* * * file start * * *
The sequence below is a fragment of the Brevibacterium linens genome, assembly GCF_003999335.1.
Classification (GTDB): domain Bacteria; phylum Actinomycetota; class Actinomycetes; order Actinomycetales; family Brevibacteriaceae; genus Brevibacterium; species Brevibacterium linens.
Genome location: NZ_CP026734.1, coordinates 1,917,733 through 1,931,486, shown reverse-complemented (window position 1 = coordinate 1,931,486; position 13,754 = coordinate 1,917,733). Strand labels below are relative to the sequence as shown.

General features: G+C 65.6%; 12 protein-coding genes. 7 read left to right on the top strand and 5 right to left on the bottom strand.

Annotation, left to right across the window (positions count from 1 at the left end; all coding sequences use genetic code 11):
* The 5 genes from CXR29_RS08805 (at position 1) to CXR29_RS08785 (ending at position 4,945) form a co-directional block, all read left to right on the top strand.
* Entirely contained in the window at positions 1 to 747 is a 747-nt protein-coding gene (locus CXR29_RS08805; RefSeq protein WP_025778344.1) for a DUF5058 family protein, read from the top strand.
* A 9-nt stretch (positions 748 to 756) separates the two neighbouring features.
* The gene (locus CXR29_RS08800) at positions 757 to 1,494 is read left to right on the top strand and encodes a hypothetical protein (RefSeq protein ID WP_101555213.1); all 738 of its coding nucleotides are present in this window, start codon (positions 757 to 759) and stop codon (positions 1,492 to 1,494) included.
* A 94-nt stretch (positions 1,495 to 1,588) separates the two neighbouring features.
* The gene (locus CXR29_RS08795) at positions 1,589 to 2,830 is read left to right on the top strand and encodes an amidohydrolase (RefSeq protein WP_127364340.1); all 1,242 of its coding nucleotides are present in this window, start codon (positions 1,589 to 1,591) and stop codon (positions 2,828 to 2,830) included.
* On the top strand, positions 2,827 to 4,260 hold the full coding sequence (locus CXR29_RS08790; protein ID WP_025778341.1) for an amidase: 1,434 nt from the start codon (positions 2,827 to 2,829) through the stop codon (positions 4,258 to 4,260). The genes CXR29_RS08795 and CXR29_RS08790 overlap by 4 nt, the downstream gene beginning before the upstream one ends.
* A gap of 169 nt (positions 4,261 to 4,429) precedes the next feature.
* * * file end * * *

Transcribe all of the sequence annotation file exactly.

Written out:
The sequence below is a fragment of the Brevibacterium linens genome, assembly GCF_003999335.1.
Classification (GTDB): domain Bacteria; phylum Actinomycetota; class Actinomycetes; order Actinomycetales; family Brevibacteriaceae; genus Brevibacterium; species Brevibacterium linens.
Genome location: NZ_CP026734.1, coordinates 1,917,733 through 1,931,486, shown reverse-complemented (window position 1 = coordinate 1,931,486; position 13,754 = coordinate 1,917,733). Strand labels below are relative to the sequence as shown.

General features: G+C 65.6%; 12 protein-coding genes. 7 read left to right on the top strand and 5 right to left on the bottom strand.

Annotation, left to right across the window (positions count from 1 at the left end; all coding sequences use genetic code 11):
* The 5 genes from CXR29_RS08805 (at position 1) to CXR29_RS08785 (ending at position 4,945) form a co-directional block, all read left to right on the top strand.
* Entirely contained in the window at positions 1 to 747 is a 747-nt protein-coding gene (locus CXR29_RS08805; RefSeq protein WP_025778344.1) for a DUF5058 family protein, read from the top strand.
* A 9-nt stretch (positions 748 to 756) separates the two neighbouring features.
* The gene (locus CXR29_RS08800) at positions 757 to 1,494 is read left to right on the top strand and encodes a hypothetical protein (RefSeq protein ID WP_101555213.1); all 738 of its coding nucleotides are present in this window, start codon (positions 757 to 759) and stop codon (positions 1,492 to 1,494) included.
* A 94-nt stretch (positions 1,495 to 1,588) separates the two neighbouring features.
* The gene (locus CXR29_RS08795) at positions 1,589 to 2,830 is read left to right on the top strand and encodes an amidohydrolase (RefSeq protein WP_127364340.1); all 1,242 of its coding nucleotides are present in this window, start codon (positions 1,589 to 1,591) and stop codon (positions 2,828 to 2,830) included.
* On the top strand, positions 2,827 to 4,260 hold the full coding sequence (locus CXR29_RS08790; protein ID WP_025778341.1) for an amidase: 1,434 nt from the start codon (positions 2,827 to 2,829) through the stop codon (positions 4,258 to 4,260). The genes CXR29_RS08795 and CXR29_RS08790 overlap by 4 nt, the downstream gene beginning before the upstream one ends.
* A gap of 169 nt (positions 4,261 to 4,429) precedes the next feature.